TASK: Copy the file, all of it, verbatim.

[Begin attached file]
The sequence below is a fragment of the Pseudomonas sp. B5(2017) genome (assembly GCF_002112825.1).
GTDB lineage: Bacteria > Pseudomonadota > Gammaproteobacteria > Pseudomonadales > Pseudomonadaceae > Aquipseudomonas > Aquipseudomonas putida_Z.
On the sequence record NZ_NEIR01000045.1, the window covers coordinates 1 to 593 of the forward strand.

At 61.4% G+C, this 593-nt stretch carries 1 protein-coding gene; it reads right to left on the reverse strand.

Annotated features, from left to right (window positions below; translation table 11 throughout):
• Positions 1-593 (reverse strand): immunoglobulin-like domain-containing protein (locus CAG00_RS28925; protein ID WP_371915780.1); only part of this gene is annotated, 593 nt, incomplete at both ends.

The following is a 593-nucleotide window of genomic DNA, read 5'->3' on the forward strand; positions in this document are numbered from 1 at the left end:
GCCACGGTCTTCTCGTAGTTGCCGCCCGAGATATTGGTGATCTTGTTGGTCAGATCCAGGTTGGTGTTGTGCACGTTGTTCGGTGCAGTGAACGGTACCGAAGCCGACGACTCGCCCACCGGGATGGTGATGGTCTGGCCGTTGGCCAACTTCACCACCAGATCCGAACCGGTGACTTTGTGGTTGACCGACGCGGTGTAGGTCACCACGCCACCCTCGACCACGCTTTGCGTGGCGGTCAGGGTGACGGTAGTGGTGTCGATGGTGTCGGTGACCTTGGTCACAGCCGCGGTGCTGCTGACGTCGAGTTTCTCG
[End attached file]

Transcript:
The sequence below is a fragment of the Pseudomonas sp. B5(2017) genome (assembly GCF_002112825.1).
GTDB lineage: Bacteria > Pseudomonadota > Gammaproteobacteria > Pseudomonadales > Pseudomonadaceae > Aquipseudomonas > Aquipseudomonas putida_Z.
On the sequence record NZ_NEIR01000045.1, the window covers coordinates 1 to 593 of the forward strand.

At 61.4% G+C, this 593-nt stretch carries 1 protein-coding gene; it reads right to left on the reverse strand.

Annotated features, from left to right (window positions below; translation table 11 throughout):
• Positions 1-593 (reverse strand): immunoglobulin-like domain-containing protein (locus CAG00_RS28925; protein ID WP_371915780.1); only part of this gene is annotated, 593 nt, incomplete at both ends.

The following is a 593-nucleotide window of genomic DNA, read 5'->3' on the forward strand; positions in this document are numbered from 1 at the left end:
GCCACGGTCTTCTCGTAGTTGCCGCCCGAGATATTGGTGATCTTGTTGGTCAGATCCAGGTTGGTGTTGTGCACGTTGTTCGGTGCAGTGAACGGTACCGAAGCCGACGACTCGCCCACCGGGATGGTGATGGTCTGGCCGTTGGCCAACTTCACCACCAGATCCGAACCGGTGACTTTGTGGTTGACCGACGCGGTGTAGGTCACCACGCCACCCTCGACCACGCTTTGCGTGGCGGTCAGGGTGACGGTAGTGGTGTCGATGGTGTCGGTGACCTTGGTCACAGCCGCGGTGCTGCTGACGTCGAGTTTCTCG